One of the roles that I now sometimes take on is to write technical notes on tax justice issues that other organisations might use, if they wish. I did those for the Fair Tax Mark with regard to freeports, for example, last year, and I have just prepared a note funded by Tax Justice UK, but published by Tax Research LLP, on reform of the UK capital allowance system. That note is 22 pages long, and is to be found here. The summary is as follows, but I hope the whole document may of interest, addressing as it does some of the much broader dimensions of this issue, including its accounting consequences.
The way in which large companies in the UK are provided with tax relief on their capital spending is cumbersome, out of date, and fails to provide timely relief on some of that expenditure.
The Adam Smith Institute (ASI) has noticed this and has begun a campaign that asks that these companies enjoy tax relief in full on their capital equipment expenditure in the year that the expense in question is incurred. The existing tax relief rules for smaller companies suggest it is likely that more than 95% of all UK companies enjoy rax relief on their capital expenditure in this way at present.
The ASI calls describes their campaign as being against what they call a ‘factory tax’. That is because it is their suggestion that businesses that invest in productive equipment that lose out because of the way in which the capital allowance system works. However, that is not true. All businesses, in whatever sector they operate, usually qualify for capital allowances on most of their capital expenditure. In fact, what is quite remarkable about this tax relief is just how indiscriminate it is, providing relief whether or not the assets acquired by businesses are of benefit to society or not, and whether or not the business itself is socially useful, or not. As a result, tax relief is given for expenditure on carbon producing assets, those assets used to support addictive gambling, and on assets used to facilitate the sale of tobacco related products, and often at rates no different to those available on assets available for significantly more socially desirable activities. The ASI’s characterisation of capital allowances is in that case wrong.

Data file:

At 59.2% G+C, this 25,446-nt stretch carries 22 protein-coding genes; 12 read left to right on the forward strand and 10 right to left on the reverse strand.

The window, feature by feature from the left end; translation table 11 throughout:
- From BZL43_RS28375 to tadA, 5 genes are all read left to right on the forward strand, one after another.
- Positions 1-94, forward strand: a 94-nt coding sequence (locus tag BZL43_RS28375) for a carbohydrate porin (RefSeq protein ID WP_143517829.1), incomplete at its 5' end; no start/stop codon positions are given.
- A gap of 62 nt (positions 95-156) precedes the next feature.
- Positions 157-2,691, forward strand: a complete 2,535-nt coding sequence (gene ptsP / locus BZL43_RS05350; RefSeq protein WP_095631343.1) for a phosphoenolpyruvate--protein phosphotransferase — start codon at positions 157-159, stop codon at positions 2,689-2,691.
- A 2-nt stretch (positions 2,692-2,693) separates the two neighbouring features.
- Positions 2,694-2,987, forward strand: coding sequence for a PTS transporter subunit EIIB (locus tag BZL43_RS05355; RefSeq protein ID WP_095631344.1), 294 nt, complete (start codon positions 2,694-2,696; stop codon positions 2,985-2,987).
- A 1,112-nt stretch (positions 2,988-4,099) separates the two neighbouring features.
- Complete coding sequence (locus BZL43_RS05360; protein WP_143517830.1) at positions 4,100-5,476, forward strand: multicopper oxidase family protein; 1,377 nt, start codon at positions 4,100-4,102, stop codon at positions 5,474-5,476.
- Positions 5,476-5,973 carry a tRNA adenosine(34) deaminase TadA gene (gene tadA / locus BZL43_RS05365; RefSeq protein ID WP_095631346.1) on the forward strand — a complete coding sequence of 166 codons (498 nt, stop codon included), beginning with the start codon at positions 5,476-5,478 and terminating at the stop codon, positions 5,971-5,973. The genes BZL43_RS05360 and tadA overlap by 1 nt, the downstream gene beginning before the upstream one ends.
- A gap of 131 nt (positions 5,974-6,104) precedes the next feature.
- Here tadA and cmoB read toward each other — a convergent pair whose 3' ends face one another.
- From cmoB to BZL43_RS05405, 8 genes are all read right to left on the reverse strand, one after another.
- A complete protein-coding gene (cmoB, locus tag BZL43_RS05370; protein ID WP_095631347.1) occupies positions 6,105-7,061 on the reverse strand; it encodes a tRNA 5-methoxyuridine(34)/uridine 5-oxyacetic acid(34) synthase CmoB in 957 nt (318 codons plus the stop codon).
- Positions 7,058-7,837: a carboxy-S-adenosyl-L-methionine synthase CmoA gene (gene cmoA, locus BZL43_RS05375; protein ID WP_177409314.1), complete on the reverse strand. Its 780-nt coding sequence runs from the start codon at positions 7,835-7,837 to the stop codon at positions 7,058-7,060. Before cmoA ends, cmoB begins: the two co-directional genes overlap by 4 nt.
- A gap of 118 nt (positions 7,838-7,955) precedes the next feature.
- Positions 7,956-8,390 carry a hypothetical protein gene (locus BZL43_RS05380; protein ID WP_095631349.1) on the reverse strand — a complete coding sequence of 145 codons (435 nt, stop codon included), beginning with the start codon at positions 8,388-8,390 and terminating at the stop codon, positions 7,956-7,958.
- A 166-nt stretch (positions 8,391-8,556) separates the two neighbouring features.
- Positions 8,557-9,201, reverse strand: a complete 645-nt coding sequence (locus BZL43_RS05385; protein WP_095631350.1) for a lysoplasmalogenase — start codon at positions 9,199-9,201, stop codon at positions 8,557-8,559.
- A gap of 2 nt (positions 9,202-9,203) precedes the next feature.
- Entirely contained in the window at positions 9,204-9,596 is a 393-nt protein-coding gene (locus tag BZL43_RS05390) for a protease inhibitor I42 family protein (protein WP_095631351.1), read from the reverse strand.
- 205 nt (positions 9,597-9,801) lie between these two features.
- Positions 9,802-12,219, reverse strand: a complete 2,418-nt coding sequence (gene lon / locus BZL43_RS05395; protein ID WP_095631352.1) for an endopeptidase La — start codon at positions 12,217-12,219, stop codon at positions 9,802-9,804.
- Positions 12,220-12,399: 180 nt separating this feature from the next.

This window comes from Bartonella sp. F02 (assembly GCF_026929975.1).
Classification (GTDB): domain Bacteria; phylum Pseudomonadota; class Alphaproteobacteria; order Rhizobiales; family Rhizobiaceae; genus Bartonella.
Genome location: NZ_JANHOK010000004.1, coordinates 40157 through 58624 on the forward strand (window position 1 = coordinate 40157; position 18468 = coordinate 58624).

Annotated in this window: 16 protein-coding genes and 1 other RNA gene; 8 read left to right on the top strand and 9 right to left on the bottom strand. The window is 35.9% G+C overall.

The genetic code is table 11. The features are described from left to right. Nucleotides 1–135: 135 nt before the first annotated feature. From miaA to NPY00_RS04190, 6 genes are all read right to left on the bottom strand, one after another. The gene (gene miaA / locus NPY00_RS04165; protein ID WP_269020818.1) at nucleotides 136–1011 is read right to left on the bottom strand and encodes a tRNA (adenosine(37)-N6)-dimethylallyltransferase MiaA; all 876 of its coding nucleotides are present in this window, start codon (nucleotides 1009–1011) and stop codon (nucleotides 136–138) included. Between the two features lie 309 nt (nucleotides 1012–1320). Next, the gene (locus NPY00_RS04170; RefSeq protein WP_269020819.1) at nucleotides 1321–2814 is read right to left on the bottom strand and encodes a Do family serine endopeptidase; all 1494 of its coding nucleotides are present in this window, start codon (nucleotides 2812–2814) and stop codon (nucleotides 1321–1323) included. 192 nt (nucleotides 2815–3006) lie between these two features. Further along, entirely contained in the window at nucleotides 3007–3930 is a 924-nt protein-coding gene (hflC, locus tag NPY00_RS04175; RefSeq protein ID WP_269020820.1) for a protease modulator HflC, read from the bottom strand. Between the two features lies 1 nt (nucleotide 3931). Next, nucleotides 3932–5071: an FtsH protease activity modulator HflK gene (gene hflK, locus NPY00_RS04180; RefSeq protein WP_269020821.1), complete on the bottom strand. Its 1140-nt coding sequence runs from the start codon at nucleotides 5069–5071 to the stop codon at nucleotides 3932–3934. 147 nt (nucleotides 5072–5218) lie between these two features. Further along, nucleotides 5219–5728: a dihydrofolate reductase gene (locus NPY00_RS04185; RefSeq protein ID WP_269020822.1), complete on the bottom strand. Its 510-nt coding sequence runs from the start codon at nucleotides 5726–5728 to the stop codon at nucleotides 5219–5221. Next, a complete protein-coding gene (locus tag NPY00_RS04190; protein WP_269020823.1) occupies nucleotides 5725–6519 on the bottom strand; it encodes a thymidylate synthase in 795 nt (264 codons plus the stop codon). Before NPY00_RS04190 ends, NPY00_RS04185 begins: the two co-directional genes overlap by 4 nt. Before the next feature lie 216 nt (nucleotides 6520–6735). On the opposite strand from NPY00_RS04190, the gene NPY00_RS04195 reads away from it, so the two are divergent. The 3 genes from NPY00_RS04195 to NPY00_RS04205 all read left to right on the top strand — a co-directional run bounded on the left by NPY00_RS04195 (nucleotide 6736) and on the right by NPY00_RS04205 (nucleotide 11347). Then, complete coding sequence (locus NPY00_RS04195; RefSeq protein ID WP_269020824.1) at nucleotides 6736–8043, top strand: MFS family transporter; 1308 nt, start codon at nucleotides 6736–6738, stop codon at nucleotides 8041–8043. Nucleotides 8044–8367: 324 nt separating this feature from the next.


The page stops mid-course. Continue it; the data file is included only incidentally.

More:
So too is the ASI’s claim that capital allowances are a disincentive to investment wrong, for which claim there is very little evidence of business support. The arrangement available to most large companies would undoubtedly be problematic if a similar type of tax relief was offered to smaller companies. However, the 40,000 or so largest companies in the UK who are likely to use the arrangement that the ASI objects to are subject to a significantly different scheme from that made available to most of the companies in the small and medium-sized business sector, most of whom already get tax relief in the way that the ASI demands for larger businesses. The difference in arrangements can be justified firstly because the cost of borrowing for large companies is usually substantially lower than it is for smaller companies, and so large companies do not require state support for their business cash flow in the same way that smaller ones might, and which the tax relief that smaller companies enjoy provides. Secondly, this because of the way that large companies (but nor smaller ones) are required to account for tax. Deferred tax accounting, which larger companies must use, means that any benefits from enhanced capital allowances provided to those larger entities do not flow through into funds available for payment to their shareholders and as such tax reliefs on capital expenditure should not impact on the business decision making processes of larger companies. The ASI’s economic justification for increased capital allowances makes little sense in that case.